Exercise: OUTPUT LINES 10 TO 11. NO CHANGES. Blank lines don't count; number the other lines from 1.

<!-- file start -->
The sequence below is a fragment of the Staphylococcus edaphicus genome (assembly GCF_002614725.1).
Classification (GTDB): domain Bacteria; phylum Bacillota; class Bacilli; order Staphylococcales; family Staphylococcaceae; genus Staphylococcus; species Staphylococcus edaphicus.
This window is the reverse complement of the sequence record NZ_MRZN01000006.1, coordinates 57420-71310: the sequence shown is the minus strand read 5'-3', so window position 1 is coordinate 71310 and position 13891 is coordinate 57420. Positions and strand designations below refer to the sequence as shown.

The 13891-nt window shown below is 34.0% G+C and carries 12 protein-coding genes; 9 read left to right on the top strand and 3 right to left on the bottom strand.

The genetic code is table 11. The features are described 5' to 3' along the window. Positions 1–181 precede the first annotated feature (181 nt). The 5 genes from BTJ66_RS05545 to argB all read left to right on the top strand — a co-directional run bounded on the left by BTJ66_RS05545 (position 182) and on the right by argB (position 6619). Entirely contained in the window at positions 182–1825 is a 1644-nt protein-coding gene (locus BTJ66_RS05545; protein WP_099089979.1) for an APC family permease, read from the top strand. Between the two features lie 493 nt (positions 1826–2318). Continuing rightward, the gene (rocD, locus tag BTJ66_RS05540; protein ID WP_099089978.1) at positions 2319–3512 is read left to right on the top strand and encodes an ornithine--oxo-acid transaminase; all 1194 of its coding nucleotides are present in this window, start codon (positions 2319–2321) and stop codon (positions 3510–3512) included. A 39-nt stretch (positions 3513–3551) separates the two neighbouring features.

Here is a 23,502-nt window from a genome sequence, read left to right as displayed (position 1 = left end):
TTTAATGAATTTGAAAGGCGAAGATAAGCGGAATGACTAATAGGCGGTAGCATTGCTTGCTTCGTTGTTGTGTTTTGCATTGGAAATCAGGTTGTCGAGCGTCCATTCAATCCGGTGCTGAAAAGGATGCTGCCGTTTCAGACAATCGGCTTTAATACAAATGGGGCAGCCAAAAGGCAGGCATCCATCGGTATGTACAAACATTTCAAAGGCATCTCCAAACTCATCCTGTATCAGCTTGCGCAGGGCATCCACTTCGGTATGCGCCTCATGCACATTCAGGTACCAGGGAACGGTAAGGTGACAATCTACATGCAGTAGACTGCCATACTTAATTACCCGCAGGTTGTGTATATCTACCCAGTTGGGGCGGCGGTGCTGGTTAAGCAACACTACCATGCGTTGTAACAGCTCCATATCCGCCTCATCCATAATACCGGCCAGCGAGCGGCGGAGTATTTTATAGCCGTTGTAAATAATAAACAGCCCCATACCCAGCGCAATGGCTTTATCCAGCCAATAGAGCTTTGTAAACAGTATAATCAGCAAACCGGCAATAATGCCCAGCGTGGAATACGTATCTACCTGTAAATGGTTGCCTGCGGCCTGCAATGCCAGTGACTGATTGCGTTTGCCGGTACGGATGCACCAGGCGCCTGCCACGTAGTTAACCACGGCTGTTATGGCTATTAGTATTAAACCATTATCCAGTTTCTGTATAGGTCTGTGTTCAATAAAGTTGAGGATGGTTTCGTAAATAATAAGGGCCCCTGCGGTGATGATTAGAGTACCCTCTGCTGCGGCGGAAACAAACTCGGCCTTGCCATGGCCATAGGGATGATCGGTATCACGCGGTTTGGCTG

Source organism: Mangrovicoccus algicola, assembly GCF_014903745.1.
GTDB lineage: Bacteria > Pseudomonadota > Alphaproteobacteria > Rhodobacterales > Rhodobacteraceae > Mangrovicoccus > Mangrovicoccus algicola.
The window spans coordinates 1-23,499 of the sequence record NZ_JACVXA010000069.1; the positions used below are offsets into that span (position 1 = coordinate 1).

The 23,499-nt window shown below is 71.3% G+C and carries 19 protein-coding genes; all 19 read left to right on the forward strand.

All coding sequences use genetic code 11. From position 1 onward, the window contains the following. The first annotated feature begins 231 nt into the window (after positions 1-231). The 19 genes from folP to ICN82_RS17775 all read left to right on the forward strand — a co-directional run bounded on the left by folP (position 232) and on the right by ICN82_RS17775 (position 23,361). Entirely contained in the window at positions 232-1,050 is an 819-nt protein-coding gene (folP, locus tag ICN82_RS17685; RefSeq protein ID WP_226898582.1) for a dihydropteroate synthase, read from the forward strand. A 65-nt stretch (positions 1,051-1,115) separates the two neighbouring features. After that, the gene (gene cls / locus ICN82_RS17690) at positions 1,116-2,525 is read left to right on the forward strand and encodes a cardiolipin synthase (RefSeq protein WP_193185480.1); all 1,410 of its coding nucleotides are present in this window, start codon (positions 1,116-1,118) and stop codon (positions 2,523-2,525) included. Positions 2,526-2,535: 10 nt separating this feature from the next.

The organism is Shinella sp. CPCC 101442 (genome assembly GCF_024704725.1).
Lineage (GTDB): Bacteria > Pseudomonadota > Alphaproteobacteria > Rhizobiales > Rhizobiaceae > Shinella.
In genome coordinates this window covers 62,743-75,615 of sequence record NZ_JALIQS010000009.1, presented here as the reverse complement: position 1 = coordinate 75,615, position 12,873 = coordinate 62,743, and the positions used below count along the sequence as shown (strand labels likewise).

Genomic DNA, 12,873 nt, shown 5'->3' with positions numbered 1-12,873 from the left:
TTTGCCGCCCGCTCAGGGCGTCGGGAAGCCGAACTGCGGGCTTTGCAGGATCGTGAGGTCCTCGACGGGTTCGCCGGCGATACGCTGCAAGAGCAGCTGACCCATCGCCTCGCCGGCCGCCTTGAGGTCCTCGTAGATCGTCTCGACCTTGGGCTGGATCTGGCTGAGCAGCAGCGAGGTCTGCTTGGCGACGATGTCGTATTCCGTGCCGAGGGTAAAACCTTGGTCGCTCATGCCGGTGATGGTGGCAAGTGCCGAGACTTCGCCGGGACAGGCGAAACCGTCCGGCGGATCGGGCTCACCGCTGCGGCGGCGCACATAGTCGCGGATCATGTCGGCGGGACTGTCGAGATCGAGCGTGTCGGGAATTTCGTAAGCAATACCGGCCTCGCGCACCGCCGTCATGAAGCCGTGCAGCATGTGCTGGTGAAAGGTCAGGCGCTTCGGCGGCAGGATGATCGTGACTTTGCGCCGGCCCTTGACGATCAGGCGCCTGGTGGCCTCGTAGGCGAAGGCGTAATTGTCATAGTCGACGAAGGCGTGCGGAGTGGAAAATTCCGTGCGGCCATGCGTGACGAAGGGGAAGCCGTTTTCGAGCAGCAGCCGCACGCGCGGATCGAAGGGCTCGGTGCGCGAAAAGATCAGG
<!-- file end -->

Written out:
The window spans coordinates 1-23,499 of the sequence record NZ_JACVXA010000069.1; the positions used below are offsets into that span (position 1 = coordinate 1).

The 23,499-nt window shown below is 71.3% G+C and carries 19 protein-coding genes; all 19 read left to right on the forward strand.